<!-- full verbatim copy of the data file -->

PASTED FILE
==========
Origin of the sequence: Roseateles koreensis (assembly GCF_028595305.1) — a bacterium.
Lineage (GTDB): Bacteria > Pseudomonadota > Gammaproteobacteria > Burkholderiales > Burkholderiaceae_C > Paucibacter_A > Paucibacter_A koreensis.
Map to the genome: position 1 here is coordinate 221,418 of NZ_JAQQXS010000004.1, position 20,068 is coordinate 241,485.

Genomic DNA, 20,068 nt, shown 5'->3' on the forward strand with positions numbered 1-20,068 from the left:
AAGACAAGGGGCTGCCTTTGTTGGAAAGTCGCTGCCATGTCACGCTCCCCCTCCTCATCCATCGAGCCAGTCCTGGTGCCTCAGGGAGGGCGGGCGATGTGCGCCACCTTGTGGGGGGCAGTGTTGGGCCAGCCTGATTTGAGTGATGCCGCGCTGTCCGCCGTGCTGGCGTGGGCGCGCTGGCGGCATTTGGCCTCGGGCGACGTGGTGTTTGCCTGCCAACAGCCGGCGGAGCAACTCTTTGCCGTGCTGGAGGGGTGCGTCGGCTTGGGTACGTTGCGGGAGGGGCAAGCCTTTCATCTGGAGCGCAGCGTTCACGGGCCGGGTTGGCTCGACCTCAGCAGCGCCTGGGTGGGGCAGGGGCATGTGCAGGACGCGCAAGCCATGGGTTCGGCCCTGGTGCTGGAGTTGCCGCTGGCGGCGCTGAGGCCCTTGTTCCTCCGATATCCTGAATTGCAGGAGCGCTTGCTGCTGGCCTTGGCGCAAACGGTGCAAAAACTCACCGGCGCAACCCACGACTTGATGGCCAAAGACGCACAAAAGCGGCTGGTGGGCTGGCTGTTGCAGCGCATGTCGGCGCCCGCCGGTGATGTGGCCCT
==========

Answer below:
Origin of the sequence: Roseateles koreensis (assembly GCF_028595305.1) — a bacterium.
Lineage (GTDB): Bacteria > Pseudomonadota > Gammaproteobacteria > Burkholderiales > Burkholderiaceae_C > Paucibacter_A > Paucibacter_A koreensis.
Map to the genome: position 1 here is coordinate 221,418 of NZ_JAQQXS010000004.1, position 20,068 is coordinate 241,485.

Genomic DNA, 20,068 nt, shown 5'->3' on the forward strand with positions numbered 1-20,068 from the left:
AAGACAAGGGGCTGCCTTTGTTGGAAAGTCGCTGCCATGTCACGCTCCCCCTCCTCATCCATCGAGCCAGTCCTGGTGCCTCAGGGAGGGCGGGCGATGTGCGCCACCTTGTGGGGGGCAGTGTTGGGCCAGCCTGATTTGAGTGATGCCGCGCTGTCCGCCGTGCTGGCGTGGGCGCGCTGGCGGCATTTGGCCTCGGGCGACGTGGTGTTTGCCTGCCAACAGCCGGCGGAGCAACTCTTTGCCGTGCTGGAGGGGTGCGTCGGCTTGGGTACGTTGCGGGAGGGGCAAGCCTTTCATCTGGAGCGCAGCGTTCACGGGCCGGGTTGGCTCGACCTCAGCAGCGCCTGGGTGGGGCAGGGGCATGTGCAGGACGCGCAAGCCATGGGTTCGGCCCTGGTGCTGGAGTTGCCGCTGGCGGCGCTGAGGCCCTTGTTCCTCCGATATCCTGAATTGCAGGAGCGCTTGCTGCTGGCCTTGGCGCAAACGGTGCAAAAACTCACCGGCGCAACCCACGACTTGATGGCCAAAGACGCACAAAAGCGGCTGGTGGGCTGGCTGTTGCAGCGCATGTCGGCGCCCGCCGGTGATGTGGCCCT